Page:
COLLECTIVE DESIGN PRACTICE Art/Architecture/Research

The children vote to choose the five themes they will focus on designing solutions for.

The children vote to choose the five themes they will focus on designing solutions for.

The children vote to choose the five themes they will focus on designing solutions for.

The children vote to choose the five themes they will focus on designing solutions for.

The children explain their designs to Mainuddin the handwork embroiderer

The children explain their designs to Mainuddin the handwork embroiderer

Explaining the recycling bin designs to the tin box fabricators

Explaining the recycling bin designs to the tin box fabricators

Preliminary designs for signs against fighting and bad language in the settlement

Preliminary designs for signs against fighting and bad language in the settlement

Ameek machine embroidering the children's planter design

Ameek machine embroidering the children's planter design

A view inside the machine embroiderer's workshop

A view inside the machine embroiderer's workshop

Yarns at Mahetab's workshop in Mariamma Nagar

Yarns at Mahetab's workshop in Mariamma Nagar

Cutting out a patch for the kitchen planter

Cutting out a patch for the kitchen planter

Cutting out a cloud patch for the kitchen planter

Cutting out a cloud patch for the kitchen planter

Mainuddin the hand-embroiderer and his colleagues

Mainuddin the hand-embroiderer and his colleagues

The 'no fighting' banner during fabrication

The 'no fighting' banner during fabrication

Sequin embroidery on the 'no fighting' banner

Sequin embroidery on the 'no fighting' banner

Vivek's design for the 'no fighting' banner

Vivek's design for the 'no fighting' banner

Sanika's designs for the fine box badges being hand embroidered

Sanika's designs for the fine box badges being hand embroidered

'Bad language' patch for fine box

'Bad language' patch for fine box

The mosquito net door mounted on a frame for hand embroidering

The mosquito net door mounted on a frame for hand embroidering

Mosquito net door design 'Mosquitos Go Away'

Mosquito net door design 'Mosquitos Go Away'

The mosquito net door during fabrication

The mosquito net door during fabrication

  • 1

    The children vote to choose the five themes they will focus on designing solutions for.

  • 2

    The children explain their designs to Mainuddin the handwork embroiderer

  • 3

    Explaining the recycling bin designs to the tin box fabricators

  • 4

    Preliminary designs for signs against fighting and bad language in the settlement

  • 5

    Ameek machine embroidering the children's planter design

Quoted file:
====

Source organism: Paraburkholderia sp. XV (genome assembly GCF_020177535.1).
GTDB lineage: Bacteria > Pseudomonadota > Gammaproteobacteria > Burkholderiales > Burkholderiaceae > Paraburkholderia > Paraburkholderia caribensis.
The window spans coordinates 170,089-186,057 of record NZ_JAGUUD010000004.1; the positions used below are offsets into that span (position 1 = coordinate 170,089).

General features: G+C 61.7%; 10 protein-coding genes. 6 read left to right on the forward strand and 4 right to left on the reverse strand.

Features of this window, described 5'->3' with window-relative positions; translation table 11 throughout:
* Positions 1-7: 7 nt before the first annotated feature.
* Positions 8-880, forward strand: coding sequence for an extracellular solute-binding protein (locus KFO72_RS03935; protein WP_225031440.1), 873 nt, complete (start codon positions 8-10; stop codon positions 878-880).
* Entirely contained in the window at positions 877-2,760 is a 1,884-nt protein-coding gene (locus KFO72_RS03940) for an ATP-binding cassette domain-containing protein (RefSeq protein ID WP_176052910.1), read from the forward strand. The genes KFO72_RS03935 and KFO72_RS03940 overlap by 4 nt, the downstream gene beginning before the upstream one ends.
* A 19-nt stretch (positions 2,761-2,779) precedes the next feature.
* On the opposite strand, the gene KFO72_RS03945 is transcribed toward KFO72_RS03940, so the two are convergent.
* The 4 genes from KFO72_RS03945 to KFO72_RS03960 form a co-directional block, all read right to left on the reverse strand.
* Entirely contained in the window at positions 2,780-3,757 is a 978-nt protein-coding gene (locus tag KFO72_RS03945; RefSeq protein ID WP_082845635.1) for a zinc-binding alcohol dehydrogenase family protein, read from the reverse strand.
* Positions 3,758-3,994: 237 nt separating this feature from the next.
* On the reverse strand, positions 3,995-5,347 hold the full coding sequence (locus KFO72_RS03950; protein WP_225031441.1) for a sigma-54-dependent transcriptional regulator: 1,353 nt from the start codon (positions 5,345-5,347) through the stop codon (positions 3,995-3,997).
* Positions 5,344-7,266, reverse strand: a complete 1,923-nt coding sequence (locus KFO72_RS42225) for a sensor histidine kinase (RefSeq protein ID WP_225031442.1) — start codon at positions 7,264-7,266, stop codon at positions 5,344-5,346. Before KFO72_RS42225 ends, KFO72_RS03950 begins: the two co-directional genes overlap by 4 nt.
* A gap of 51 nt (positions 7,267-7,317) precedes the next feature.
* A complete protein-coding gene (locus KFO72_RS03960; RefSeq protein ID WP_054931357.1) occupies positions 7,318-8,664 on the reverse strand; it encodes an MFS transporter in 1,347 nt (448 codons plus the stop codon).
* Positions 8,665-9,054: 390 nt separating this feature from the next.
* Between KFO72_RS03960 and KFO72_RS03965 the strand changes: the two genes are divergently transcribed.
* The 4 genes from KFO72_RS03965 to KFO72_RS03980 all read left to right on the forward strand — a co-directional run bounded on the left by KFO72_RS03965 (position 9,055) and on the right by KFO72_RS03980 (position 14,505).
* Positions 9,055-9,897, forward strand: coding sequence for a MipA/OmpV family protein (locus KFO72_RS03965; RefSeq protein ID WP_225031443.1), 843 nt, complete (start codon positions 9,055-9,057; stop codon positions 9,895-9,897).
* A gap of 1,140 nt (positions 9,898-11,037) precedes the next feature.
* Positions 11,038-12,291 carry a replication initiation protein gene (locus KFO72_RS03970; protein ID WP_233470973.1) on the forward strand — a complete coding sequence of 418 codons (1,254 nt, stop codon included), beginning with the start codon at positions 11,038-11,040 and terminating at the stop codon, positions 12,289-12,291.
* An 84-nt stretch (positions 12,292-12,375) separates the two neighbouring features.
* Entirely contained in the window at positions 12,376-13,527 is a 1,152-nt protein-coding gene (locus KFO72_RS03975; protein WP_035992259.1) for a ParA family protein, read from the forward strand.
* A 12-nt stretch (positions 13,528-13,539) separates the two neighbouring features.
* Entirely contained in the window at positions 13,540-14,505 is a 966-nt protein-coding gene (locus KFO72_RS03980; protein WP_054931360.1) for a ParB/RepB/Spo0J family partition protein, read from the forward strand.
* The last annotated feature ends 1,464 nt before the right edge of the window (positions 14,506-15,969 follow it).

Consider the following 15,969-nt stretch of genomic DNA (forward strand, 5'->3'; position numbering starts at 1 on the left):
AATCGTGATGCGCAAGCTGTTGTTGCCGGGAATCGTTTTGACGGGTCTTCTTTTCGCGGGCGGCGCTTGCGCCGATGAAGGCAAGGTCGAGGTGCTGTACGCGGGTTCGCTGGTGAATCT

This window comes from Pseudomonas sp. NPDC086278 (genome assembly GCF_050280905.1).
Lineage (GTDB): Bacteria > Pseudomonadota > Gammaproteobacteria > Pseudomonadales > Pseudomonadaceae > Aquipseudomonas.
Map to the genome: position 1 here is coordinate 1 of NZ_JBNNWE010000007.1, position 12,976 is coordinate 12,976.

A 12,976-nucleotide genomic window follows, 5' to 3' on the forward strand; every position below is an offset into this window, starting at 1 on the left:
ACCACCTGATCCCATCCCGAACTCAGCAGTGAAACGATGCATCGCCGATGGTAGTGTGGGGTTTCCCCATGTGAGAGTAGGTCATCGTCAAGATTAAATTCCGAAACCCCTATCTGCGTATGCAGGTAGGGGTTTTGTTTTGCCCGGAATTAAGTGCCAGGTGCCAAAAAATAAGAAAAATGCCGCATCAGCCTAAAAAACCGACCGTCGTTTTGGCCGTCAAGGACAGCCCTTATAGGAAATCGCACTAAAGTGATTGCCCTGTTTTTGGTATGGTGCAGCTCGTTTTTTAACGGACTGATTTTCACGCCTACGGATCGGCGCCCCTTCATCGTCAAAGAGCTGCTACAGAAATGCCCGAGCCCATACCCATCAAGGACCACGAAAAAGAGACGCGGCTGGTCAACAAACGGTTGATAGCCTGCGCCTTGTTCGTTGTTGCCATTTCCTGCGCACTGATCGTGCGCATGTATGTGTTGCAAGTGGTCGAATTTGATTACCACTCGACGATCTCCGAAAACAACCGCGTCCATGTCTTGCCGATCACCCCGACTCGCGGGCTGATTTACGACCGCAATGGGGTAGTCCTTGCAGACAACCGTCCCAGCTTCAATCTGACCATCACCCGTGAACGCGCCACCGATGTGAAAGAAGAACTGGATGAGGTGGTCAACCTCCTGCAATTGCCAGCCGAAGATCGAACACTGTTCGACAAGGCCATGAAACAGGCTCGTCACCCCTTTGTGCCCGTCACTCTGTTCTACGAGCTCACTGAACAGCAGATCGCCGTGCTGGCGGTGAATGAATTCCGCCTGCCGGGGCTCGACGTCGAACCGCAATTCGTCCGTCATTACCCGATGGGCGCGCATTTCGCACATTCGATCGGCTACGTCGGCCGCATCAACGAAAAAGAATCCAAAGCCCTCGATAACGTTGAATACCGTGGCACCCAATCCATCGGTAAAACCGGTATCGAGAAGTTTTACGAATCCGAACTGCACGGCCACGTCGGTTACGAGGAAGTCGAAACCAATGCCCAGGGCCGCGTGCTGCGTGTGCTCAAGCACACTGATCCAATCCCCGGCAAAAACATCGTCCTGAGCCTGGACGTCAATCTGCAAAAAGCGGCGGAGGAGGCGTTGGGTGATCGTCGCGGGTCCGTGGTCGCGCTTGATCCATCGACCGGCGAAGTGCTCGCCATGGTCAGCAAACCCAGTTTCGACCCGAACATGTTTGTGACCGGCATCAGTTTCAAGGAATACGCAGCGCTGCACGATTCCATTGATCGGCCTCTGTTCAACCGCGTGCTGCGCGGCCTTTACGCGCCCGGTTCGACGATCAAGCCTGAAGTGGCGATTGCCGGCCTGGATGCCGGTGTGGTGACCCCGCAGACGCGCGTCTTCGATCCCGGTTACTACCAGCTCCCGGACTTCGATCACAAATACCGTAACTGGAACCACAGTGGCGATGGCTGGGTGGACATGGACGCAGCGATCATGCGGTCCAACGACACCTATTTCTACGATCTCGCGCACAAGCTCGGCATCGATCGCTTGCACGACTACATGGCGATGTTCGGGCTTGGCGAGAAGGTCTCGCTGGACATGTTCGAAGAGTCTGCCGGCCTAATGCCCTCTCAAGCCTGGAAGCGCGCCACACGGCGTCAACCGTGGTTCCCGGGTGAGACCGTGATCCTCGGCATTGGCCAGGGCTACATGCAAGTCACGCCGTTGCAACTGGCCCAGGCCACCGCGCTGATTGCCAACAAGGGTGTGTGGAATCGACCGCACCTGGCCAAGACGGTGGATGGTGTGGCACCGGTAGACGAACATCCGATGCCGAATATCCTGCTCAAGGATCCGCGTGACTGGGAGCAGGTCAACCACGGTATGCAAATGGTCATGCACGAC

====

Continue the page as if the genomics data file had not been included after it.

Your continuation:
• 6

    A view inside the machine embroiderer's workshop

  • 7

    Yarns at Mahetab's workshop in Mariamma Nagar

  • 8

    Cutting out a patch for the kitchen planter

  • 9

    Cutting out a cloud patch for the kitchen planter

  • 10
  • 11

    Mainuddin the hand-embroiderer and his colleagues

  • 12

    The 'no fighting' banner during fabrication

  • 13
  • 14

    Sequin embroidery on the 'no fighting' banner

  • 15

    Vivek's design for the 'no fighting' banner

  • 16

    Sanika's designs for the fine box badges being hand embroidered

  • 17

    'Bad language' patch for fine box

  • 18

    The mosquito net door mounted on a frame for hand embroidering

  • 19

    Mosquito net door design 'Mosquitos Go Away'

  • 20

    The mosquito net door during fabrication

Settlement Interventions

What would the children like to change in Mariamma Nagar? What issues had they highlighted while making their map that they would like to revisit? They identified important themes: Mosquitos bite and spread disease, making people sick; inhabitants fight and use bad language making them feel uncomfortable outside their homes; they thought garbage should be stored in bins and separated for recycling, rather than on the ground making the environment untidy; open gutters should be clean and closed, because small children can fall in them and be hurt, rubbish blocks the drains causing flooding in Monsoon, and mosquitos breed in stagnant water; more clinics and facilities (such as WC's and water points) are necessary to make inhabitant's lives more comfortable; there are not enough trees and green spaces, that would help make the air fresher and the place more enjoyable; and lastly, people spitting on the ground made the children feel uncomfortable and spread disease.

 

We held a vote to define the five most important themes, and chose: Mosquitos, fighting and bad language, garbage and recycling, gutters, and more trees. Combining the craft audit findings with chosen themes, the class split into five groups of their choosing and began brainstorming how they might use the materials and making practices found locally in the settlement to remedy the issues they had highlighted. They often referred to the importance of creating a safe environment for children younger than themselves, and the project began to naturally develop distinct notions of empathy and solidarity. The children demonstrated their care for their community and their sensitivity to and awareness of their learning environment, through the choice of these themes relating to well-being and health.

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